Tunisia’s secularist women are mobilizing to defend their western lifestyle after the Islamist Ennahda party swept the country's first free election and claimed almost all the seats won by women in the new assembly.
Groups of women are now lobbying the political parties to protect a pioneering 1956 law granting them full equality with men and to counter growing pressure from radical Muslims keen to push them back into traditional roles.
University lecturers in Tunis, women and men, staged a short strike on Thursday to protest against radicals who -- encouraged by Ennahda’s strong showing in the Oct. 23 poll -- have been harassing women teachers to dress more modestly.
About 500 women responded to calls on Facebook to protest in the capital's government quarter on Wednesday and were granted a short meeting with interim Prime Minister Beji Caid Essebsi to present their demands.
“We’re here to denounce all forms of extremism and bans on women's liberties,” said one of the protesters, Madiha Bel Haj. “We want a constitution that respects women’s rights and doesn’t roll back the advances we’ve made.”
The protests look set to continue even though the main parties, including Ennahda, have pledged to maintain the rights that have made Tunisia’s women among the freest in the Arab world.
Many secularist women, including urban professionals, say they do not believe these promises.
The core of their demands is an iron-clad defense of the Personal Status Code, a series of progressive laws brought in by independent Tunisia’s first president, Habib Bourguiba.
The Code banned polygamy and gave women equal rights in marriage and divorce. It was extended over the years to include a detailed list assuring women equal say in decisions about bringing up their children, once the prerogative of men.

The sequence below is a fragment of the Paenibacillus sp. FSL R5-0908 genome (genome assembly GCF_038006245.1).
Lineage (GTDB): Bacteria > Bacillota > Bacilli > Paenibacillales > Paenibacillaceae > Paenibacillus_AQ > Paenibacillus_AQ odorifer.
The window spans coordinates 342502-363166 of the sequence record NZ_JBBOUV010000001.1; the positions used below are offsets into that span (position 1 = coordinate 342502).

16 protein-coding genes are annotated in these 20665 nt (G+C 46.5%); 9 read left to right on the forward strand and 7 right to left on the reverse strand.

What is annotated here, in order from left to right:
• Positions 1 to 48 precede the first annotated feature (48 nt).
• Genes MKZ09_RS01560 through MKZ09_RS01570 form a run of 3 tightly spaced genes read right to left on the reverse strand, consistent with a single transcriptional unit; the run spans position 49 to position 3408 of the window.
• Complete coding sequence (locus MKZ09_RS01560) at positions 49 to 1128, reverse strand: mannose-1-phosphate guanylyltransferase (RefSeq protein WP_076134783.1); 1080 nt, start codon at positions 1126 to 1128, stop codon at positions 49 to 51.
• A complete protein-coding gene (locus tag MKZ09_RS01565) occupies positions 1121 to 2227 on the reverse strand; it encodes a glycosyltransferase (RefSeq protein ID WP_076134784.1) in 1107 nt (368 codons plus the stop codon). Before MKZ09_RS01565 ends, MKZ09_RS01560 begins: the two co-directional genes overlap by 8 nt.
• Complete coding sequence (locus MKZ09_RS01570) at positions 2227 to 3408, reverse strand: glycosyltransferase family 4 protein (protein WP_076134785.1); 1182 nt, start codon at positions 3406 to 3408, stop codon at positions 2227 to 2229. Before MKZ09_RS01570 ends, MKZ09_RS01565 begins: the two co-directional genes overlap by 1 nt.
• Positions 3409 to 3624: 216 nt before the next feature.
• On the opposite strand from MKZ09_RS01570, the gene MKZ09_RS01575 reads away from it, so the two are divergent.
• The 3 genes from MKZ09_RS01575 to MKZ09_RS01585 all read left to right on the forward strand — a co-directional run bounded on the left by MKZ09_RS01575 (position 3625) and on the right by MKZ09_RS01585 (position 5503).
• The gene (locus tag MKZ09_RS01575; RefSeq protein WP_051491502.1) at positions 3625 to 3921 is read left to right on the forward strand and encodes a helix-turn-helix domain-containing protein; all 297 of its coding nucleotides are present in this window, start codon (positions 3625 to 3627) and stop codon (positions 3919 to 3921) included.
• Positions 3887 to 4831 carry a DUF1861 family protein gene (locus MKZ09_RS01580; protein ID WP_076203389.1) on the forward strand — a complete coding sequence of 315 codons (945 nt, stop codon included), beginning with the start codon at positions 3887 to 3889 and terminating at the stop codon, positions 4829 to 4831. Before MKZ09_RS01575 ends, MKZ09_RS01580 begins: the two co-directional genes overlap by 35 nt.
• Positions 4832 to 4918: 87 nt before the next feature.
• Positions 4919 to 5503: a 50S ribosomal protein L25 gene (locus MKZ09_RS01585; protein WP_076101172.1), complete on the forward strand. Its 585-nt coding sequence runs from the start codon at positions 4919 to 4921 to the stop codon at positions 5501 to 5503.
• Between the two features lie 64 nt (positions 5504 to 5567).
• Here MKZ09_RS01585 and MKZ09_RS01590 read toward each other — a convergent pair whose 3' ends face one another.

“I’ve come to support the idea that the Personal Status Code and other women's rights should be written into the new constitution,” said Mounira, another protester at Wednesday’s rally in the government quarter.
Ennahda and the other main parties in the new assembly say they will strengthen the defense of human rights in the new constitution they are due to write over the coming year.
Samir Ben Amor, a leader in the second-placed Congress for the Republic party, said the assembly would probably include international human rights conventions in the constitution.
While there was a broad consensus among the parties to defend the Code, he said, no country would write such detailed legislation into its constitution.
“They shouldn’t escalate demands like that,” he said of the protesters.
The new assembly will be 22.6 percent female -- on par with the average level in Europe. But some secularist women say they are alarmed that most of the female members are Islamists.
Of the 49 women elected to the 217-seat assembly, 42 belong to Ennahda, the only party that closely followed the official election guidelines calling for parity on party lists.
Rachid Ghannouchi, the moderate Islamist who founded Ennahda in 1989, boasted that his party’s 90-member faction was almost equally balanced between men and women.
“The principle of equality is more equally applied in Ennahda than in the secular parties,” he told Reuters.
“These women will fight for their rights. The secularist women won’t monopolize the definition of women’s rights.”
The Islamic headscarf, which was banned from schools and public offices under former President Zine ElAbidine Ben Ali, has become a symbol of the different approaches the two sides take towards laws in the new system.
The ban on the headscarf has been dropped since the January revolution that swept Ben Ali from power. Secularist women want official guarantees they can't be forced to wear it, while Islamists want assurances they can wear it wherever they want.